Golf program for veterans spreads HOPE among heroes

ByToby Hershkowitz and Mark Nuñez via Localish logo
Thursday, November 3, 2022
Golf program for veterans spreads HOPE among heroes
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PGA of America's HOPE program is saving veterans' lives through the game of golf, one putt at a time.

LYONS, N.J. -- When Garret Hrynko came home from Afghanistan in 2016, his life was spiraling out of control. He'd lost a close friend, Kyle Gilbert, downrange. The battlefield had taken its toll. Self-destructive behaviors were pushing him to the brink. At his lowest point, he knew he needed a little hope. And hope is exactly what saved him.

"I ended up trying to end my life in February 2020, a little bit before I'd found the HOPE program," said Hrynko, a 27-year-old who served three years active duty in the U.S. Army followed by a stint in counterintelligence. "HOPE has really laid the foundation for me to continue on a positive trajectory with recovery."

PGA HOPE, a free weekly golf clinic for veterans taught by PGA professionals, is the flagship program of PGA REACH, which is the charitable arm of the PGA of America, a 29,000-strong organization of golf professionals across the country.

"HOPE stands for 'Helping our Patriots Everywhere,'" said Chris Hunt, the executive director of the New Jersey Golf Foundation, which worked with PGA of America to start New Jersey's first HOPE chapter at the Veterans Administration Medical Center in Lyons.

Over six to eight weeks, veterans receive free lessons from PGA professionals, who themselves must pass a special course to become instructors.

"You go through a full day of adaptive training; prosthetics above the knee, below the knee," said Don Rea, vice president of the PGA of America. "Maybe it's PTSD. Maybe it's a brain injury. With the training at a high level, we're not throwing anybody in there."

Of about 475 PGA professionals in New Jersey, Chris Hunt estimates at least a dozen are veterans themselves. He says they're all involved with PGA HOPE.

"I've been in the business 43 years as a PGA professional," said Ron Reed, a U.S. Army Green Beret from 1969 to 1975 and instructor at the VA. "When I found out they had a program that could help the vets, I jumped in."

"If you're just down and out for the day, they can put the golf instruction aside, just having a one-on-one talk almost like therapy," Hrynko said.

But that late September day, he wasn't there for therapy. He was perfecting his swing for one the country's premiere courses.

"I have the privilege of going down to Congressional Country Club in mid-October for PGA HOPE's Health and Wellness Week. And it's going to be connecting with a lot of other veterans like myself, sharing our stories of perseverance," Hrynko said.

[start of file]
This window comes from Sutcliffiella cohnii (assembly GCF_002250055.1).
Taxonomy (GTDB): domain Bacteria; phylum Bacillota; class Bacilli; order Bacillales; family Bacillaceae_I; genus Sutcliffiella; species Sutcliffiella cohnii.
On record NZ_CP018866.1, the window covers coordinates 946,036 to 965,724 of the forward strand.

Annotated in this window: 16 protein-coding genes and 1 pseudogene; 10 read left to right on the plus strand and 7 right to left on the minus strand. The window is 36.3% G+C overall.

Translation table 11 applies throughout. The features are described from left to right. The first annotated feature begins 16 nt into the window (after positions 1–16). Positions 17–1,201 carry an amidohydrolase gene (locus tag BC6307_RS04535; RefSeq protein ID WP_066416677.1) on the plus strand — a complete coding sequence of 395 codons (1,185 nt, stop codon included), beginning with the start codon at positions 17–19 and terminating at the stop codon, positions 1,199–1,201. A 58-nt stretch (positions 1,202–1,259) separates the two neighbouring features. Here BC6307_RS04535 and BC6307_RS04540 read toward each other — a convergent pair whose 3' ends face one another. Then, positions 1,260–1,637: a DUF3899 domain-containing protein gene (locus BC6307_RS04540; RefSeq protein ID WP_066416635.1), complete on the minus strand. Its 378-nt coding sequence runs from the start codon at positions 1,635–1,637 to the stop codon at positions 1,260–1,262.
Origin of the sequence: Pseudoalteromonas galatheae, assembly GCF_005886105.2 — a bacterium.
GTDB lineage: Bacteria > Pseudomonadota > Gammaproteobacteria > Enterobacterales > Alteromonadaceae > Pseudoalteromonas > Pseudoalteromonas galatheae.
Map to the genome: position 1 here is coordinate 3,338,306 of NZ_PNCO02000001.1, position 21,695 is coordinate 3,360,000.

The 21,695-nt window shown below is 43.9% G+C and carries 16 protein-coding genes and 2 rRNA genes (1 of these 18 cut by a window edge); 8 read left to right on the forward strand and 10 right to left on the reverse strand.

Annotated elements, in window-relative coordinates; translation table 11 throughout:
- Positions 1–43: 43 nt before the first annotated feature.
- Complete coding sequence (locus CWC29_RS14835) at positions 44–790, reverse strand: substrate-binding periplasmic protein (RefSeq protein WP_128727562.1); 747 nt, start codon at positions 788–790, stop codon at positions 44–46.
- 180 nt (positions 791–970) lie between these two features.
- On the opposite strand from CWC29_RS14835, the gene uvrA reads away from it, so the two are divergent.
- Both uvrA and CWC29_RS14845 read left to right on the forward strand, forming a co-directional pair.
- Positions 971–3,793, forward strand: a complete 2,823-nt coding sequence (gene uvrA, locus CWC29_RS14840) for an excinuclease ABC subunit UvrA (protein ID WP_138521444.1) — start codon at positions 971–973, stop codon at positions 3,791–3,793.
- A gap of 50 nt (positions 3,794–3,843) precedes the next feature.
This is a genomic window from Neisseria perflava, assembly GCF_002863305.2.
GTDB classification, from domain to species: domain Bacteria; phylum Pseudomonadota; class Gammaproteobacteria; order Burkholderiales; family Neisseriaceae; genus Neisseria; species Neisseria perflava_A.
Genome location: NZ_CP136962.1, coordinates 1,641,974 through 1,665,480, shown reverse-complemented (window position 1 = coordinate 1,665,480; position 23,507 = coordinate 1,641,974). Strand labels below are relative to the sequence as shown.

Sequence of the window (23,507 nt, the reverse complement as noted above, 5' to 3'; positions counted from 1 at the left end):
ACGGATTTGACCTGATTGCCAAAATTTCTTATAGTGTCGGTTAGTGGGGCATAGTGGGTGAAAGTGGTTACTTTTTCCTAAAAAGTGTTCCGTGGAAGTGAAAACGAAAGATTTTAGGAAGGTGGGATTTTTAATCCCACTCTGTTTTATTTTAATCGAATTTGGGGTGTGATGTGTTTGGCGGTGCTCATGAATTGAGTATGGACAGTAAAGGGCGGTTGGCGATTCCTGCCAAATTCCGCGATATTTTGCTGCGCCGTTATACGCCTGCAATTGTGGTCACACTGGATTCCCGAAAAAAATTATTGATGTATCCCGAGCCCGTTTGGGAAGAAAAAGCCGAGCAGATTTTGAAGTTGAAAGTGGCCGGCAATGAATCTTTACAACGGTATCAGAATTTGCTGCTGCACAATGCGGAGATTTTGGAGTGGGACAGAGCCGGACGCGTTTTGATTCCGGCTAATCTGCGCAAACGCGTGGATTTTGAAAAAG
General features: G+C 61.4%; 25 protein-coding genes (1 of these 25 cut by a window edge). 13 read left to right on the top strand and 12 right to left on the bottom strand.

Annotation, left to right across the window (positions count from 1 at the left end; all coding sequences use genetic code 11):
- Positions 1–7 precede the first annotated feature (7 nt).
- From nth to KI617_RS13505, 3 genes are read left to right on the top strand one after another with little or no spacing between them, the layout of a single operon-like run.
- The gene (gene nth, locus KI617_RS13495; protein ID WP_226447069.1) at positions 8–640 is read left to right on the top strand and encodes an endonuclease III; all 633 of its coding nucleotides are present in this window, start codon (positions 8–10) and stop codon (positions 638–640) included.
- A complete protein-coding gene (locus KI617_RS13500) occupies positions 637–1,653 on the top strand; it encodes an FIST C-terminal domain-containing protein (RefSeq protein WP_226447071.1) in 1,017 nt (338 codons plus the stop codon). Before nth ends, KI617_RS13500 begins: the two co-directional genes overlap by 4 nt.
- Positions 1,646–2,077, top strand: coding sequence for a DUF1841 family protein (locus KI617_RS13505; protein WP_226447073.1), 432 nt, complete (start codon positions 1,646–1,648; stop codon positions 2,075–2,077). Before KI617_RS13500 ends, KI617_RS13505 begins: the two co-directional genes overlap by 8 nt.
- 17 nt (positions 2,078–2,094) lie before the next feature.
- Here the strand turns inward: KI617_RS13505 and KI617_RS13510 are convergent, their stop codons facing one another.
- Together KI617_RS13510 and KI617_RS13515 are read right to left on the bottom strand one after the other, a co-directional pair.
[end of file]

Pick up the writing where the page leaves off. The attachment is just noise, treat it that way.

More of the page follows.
The event ran October 13-18, with HOPE Ambassadors like Hrynko from across the nation uniting at the revered course in Bethesda, Maryland. There were group sessions, skills clinics, and of course, 18 holes in the autumn air.

Dave Stockton, a two-time PGA Championship winner and 1991 Ryder Cup Captain, was in attendance as an instructor. On the practice green, flanked by a group of rapt veterans, he pointed to a tiny area next to the cup.

"How far out do you think I pick a spot?" he asked. "My world is one inch, and I'm damn good at it."

To Hrynko, this philosophy means much more than a way to improve his short game.

"He sees his world, everything is one inch," Hrynko said. "The program, it just took that one inch that I had to take and turn it into miles."

New Jersey's PGA HOPE footprint has expanded from the pilot program at the VA in Lyons to more than six sites helping 250 veterans across the state. There are 162 HOPE chapters in the U.S.

But Hrynko thinks smaller these days, one inch at a time.

"I never imagined an opportunity like this to truly pay it forward," Hrynko said. "I want to get in touch with as many veterans as I can, but if it's just one individual's life I can change, akin to how my life has changed, to me, that's all I could ask for."

Before leaving Congressional, Garret hit a monster drive on 18 and sunk an 8-footer to finish the last hole of the weekend one under par. He waived three fingers at his fellow veterans.

"Gentlemen, we've got a bird," he said, laughing, giving daps to his friends, and soaking up the last of this experience before moving on to the future.

It's a future full of hope.